The Iranian Revolution of 1979

In Part One we read about the Road to the Iranian Revolution. Here, in Part Two, Rowena Abdul Razak describes the return in February 1979 of the Ayatollah Khomeini.

On February 1, 1979, Ayatollah Ruhollah Khomeini descended an Air France jet at Tehran Airport, stepping on his native soil for the first time after 18 years in exile. Looking solemn in his black robes, he arrived to lay the foundations of the new government.

For many years Khomeini had been the figurehead for opposition to the reign of Mohammed Reza Shah. Groups from socialists to nationalists put aside their ideological differences to unite under his leadership. In the previous article, we discussed the dissatisfaction and anger in Iran that led to the 1979 revolution. But how was Khomeini able to spearhead and guide the uprising from his exile in France?

‘Death to the Shah’

Despite the ban on political parties in Iran, revolutionary opposition existed in the form of a number of different groups: the Tudeh Party (a communist party founded in the 1940s), the Marxist Fedaiyan-e Khalq(‘Devotees of the People’), the Maoists, and the Islamic Mojahedin-e Khalq (‘Fighters for the People’). These parties had distinct ideologies but one common goal: the overthrow of the Shah. Their members came from the intelligentsia: some had been exiled, whilst others had been imprisoned or tortured by SAVAK, the Shah’s secret police. These parties had a strong following amongst high-school graduates unable to find a university place, and university graduates unable to find a job.

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The Shah of Iran and the Road to the 1979 Iranian Revolution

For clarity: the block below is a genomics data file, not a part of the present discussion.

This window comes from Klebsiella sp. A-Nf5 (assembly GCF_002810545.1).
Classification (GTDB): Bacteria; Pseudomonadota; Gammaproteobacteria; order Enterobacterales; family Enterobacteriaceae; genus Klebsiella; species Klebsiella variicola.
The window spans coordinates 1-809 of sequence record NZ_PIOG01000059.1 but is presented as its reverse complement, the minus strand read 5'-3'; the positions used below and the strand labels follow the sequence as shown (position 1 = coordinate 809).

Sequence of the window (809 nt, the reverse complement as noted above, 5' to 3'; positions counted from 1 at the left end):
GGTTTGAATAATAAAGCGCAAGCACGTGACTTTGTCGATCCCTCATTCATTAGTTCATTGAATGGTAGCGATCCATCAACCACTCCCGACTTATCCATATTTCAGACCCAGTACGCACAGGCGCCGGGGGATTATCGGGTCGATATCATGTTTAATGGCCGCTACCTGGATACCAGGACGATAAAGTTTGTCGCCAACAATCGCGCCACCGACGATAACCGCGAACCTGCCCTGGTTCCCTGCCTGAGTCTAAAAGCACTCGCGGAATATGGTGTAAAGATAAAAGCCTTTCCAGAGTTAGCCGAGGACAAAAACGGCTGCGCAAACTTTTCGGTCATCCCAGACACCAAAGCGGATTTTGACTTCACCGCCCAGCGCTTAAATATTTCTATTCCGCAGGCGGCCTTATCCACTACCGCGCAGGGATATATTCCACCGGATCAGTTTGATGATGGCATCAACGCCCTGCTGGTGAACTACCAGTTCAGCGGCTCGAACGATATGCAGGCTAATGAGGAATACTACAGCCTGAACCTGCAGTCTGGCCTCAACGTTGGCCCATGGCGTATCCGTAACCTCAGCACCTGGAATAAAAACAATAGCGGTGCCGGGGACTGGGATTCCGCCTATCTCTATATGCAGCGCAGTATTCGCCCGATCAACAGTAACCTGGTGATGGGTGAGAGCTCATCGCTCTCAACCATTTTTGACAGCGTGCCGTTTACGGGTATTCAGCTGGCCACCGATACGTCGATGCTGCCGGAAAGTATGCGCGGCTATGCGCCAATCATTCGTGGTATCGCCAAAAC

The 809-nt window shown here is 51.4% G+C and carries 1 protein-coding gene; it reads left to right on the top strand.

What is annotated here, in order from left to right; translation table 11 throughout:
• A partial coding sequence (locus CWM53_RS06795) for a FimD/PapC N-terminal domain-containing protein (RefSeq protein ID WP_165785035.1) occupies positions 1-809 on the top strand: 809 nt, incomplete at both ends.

On January 16th 1979, Mohammad Reza Shah Pahlavi, the Shah of Iran, accompanied by his wife, Farah Diba, stood at Mehrabad Airport facing a bleak future. He was leaving behind his throne and his country – a country he would never see again. In less than a month, Ayatollah Ruhollah Khomeini would disembark from an Air France jet, after many years of exile, to take over and establish an Islamic regime that has ruled Iran to this day. But how did this revolution happen? How was an elderly cleric able to dethrone the Pahlavi dynasty?

The Pahlavi Dynasty

Shah of IranOur story begins in 1921 when Reza Khan, Mohammad Reza Shah’s father, together with the journalist Sayyed Zia, staged a coup d’etat in Tehran. Iran, until then under the rule of the Qajar dynasty, swiftly came under the control of Reza Khan, who quickly gained political power. In October 1925, he moved to dethrone the Qajars and through a parliamentary vote, crowned himself Shah (Persian for ‘king’) and established his own dynasty, the Pahlavis. Over the next decade, he modernised Iran’s infrastructure and its education system. Reza Khan looked to Europe as a model for industrialisation and sought to implement similar changes for Iran. However, in doing so, he sought the help of Germany and in 1941, Britain and Russia invaded Iran. He was forced to abdicate in favour of his son, Mohammad Reza (pictured).

“Oiling the wheels of chaos”

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